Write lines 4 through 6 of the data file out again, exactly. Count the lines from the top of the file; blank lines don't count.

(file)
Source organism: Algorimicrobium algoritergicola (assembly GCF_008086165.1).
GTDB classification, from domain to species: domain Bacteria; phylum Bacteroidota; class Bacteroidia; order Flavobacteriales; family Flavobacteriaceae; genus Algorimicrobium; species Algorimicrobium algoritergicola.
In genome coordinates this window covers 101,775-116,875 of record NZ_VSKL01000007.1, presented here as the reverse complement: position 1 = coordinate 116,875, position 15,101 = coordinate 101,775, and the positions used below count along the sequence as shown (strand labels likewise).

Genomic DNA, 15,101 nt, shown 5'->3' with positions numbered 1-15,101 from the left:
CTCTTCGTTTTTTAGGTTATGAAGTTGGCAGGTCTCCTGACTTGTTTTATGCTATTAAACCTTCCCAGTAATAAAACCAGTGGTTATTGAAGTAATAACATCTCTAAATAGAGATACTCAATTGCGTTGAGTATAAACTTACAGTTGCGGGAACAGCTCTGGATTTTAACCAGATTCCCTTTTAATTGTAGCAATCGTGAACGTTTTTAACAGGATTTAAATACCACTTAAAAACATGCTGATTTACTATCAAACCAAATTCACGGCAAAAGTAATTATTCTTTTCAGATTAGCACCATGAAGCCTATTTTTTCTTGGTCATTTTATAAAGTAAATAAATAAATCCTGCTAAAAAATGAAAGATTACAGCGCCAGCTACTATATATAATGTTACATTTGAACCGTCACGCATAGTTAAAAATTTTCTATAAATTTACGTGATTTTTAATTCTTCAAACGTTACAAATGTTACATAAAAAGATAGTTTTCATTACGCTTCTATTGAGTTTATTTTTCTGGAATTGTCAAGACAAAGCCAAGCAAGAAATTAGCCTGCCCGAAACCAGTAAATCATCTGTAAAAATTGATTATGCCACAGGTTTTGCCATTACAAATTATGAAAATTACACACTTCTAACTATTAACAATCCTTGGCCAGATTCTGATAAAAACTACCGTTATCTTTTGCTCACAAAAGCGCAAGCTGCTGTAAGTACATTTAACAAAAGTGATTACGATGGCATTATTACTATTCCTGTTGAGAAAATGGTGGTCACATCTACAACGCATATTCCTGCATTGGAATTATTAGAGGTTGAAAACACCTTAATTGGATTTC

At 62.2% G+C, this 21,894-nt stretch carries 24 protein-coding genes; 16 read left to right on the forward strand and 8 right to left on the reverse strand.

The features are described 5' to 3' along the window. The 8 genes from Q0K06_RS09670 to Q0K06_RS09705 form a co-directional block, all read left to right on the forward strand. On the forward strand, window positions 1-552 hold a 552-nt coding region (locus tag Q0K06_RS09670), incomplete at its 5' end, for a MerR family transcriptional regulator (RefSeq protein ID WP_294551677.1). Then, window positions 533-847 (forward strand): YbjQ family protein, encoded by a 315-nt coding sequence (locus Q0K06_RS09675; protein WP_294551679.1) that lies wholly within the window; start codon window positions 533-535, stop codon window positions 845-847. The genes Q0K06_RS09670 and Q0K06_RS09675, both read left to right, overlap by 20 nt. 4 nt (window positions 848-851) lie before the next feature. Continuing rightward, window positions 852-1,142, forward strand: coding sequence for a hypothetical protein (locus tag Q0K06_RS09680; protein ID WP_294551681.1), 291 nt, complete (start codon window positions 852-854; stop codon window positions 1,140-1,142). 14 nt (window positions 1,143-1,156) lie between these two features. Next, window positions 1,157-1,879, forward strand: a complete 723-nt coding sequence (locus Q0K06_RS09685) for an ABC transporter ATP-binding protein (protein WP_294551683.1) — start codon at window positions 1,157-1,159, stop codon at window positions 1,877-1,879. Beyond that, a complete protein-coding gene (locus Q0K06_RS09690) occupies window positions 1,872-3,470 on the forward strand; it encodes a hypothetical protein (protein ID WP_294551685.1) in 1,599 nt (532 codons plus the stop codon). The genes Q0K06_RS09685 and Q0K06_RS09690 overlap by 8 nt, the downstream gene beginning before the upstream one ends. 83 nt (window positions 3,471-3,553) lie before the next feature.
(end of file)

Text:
Genomic DNA, 15,101 nt, shown 5'->3' with positions numbered 1-15,101 from the left:
CTCTTCGTTTTTTAGGTTATGAAGTTGGCAGGTCTCCTGACTTGTTTTATGCTATTAAACCTTCCCAGTAATAAAACCAGTGGTTATTGAAGTAATAACATCTCTAAATAGAGATACTCAATTGCGTTGAGTATAAACTTACAGTTGCGGGAACAGCTCTGGATTTTAACCAGATTCCCTTTTAATTGTAGCAATCGTGAACGTTTTTAACAGGATTTAAATACCACTTAAAAACATGCTGATTTACTATCAAACCAAATTCACGGCAAAAGTAATTATTCTTTTCAGATTAGCACCATGAAGCCTATTTTTTCTTGGTCATTTTATAAAGTAAATAAATAAATCCTGCTAAAAAATGAAAGATTACAGCGCCAGCTACTATATATAATGTTACATTTGAACCGTCACGCATAGTTAAAAATTTTCTATAAATTTACGTGATTTTTAATTCTTCAAACGTTACAAATGTTACATAAAAAGATAGTTTTCATTACGCTTCTATTGAGTTTATTTTTCTGGAATTGTCAAGACAAAGCCAAGCAAGAAATTAGCCTGCCCGAAACCAGTAAATCATCTGTAAAAATTGATTATGCCACAGGTTTTGCCATTACAAATTATGAAAATTACACACTTCTAACTATTAACAATCCTTGGCCAGATTCTGATAAAAACTACCGTTATCTTTTGCTCACAAAAGCGCAAGCTGCTGTAAGTACATTTAACAAAAGTGATTACGATGGCATTATTACTATTCCTGTTGAGAAAATGGTGGTCACATCTACAACGCATATTCCTGCATTGGAATTATTAGAGGTTGAAAACACCTTAATTGGATTTC

At 62.2% G+C, this 21,894-nt stretch carries 24 protein-coding genes; 16 read left to right on the forward strand and 8 right to left on the reverse strand.